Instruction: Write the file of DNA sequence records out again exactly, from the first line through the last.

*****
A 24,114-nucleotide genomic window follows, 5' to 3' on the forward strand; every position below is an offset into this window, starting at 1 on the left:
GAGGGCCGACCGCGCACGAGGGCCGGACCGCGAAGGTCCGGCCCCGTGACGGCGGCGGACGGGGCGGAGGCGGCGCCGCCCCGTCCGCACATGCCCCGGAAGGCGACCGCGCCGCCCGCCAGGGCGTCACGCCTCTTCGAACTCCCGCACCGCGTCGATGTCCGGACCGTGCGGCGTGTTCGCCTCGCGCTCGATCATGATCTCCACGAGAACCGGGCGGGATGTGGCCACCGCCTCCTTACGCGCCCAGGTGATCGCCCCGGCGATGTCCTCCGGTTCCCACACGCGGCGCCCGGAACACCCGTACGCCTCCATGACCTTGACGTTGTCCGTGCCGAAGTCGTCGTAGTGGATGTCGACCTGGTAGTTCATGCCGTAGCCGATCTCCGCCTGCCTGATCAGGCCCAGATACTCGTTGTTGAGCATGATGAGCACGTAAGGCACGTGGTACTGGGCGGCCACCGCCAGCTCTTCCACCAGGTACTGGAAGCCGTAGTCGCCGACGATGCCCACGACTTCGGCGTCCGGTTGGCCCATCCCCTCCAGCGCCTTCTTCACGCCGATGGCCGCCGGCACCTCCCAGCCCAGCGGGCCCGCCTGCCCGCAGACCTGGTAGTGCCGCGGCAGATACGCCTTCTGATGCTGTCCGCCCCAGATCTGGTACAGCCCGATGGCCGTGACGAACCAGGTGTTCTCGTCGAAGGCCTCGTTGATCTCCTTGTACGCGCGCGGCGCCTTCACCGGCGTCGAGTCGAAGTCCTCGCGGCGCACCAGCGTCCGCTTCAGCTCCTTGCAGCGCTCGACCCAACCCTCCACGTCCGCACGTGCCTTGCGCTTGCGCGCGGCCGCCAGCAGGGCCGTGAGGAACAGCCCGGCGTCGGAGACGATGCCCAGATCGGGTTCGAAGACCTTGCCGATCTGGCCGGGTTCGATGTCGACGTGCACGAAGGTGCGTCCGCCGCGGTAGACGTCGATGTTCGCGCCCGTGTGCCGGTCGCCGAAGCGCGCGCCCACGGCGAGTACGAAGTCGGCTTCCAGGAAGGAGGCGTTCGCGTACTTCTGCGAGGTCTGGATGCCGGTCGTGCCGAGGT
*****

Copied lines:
A 24,114-nucleotide genomic window follows, 5' to 3' on the forward strand; every position below is an offset into this window, starting at 1 on the left:
GAGGGCCGACCGCGCACGAGGGCCGGACCGCGAAGGTCCGGCCCCGTGACGGCGGCGGACGGGGCGGAGGCGGCGCCGCCCCGTCCGCACATGCCCCGGAAGGCGACCGCGCCGCCCGCCAGGGCGTCACGCCTCTTCGAACTCCCGCACCGCGTCGATGTCCGGACCGTGCGGCGTGTTCGCCTCGCGCTCGATCATGATCTCCACGAGAACCGGGCGGGATGTGGCCACCGCCTCCTTACGCGCCCAGGTGATCGCCCCGGCGATGTCCTCCGGTTCCCACACGCGGCGCCCGGAACACCCGTACGCCTCCATGACCTTGACGTTGTCCGTGCCGAAGTCGTCGTAGTGGATGTCGACCTGGTAGTTCATGCCGTAGCCGATCTCCGCCTGCCTGATCAGGCCCAGATACTCGTTGTTGAGCATGATGAGCACGTAAGGCACGTGGTACTGGGCGGCCACCGCCAGCTCTTCCACCAGGTACTGGAAGCCGTAGTCGCCGACGATGCCCACGACTTCGGCGTCCGGTTGGCCCATCCCCTCCAGCGCCTTCTTCACGCCGATGGCCGCCGGCACCTCCCAGCCCAGCGGGCCCGCCTGCCCGCAGACCTGGTAGTGCCGCGGCAGATACGCCTTCTGATGCTGTCCGCCCCAGATCTGGTACAGCCCGATGGCCGTGACGAACCAGGTGTTCTCGTCGAAGGCCTCGTTGATCTCCTTGTACGCGCGCGGCGCCTTCACCGGCGTCGAGTCGAAGTCCTCGCGGCGCACCAGCGTCCGCTTCAGCTCCTTGCAGCGCTCGACCCAACCCTCCACGTCCGCACGTGCCTTGCGCTTGCGCGCGGCCGCCAGCAGGGCCGTGAGGAACAGCCCGGCGTCGGAGACGATGCCCAGATCGGGTTCGAAGACCTTGCCGATCTGGCCGGGTTCGATGTCGACGTGCACGAAGGTGCGTCCGCCGCGGTAGACGTCGATGTTCGCGCCCGTGTGCCGGTCGCCGAAGCGCGCGCCCACGGCGAGTACGAAGTCGGCTTCCAGGAAGGAGGCGTTCGCGTACTTCTGCGAGGTCTGGATGCCGGTCGTGCCGAGGT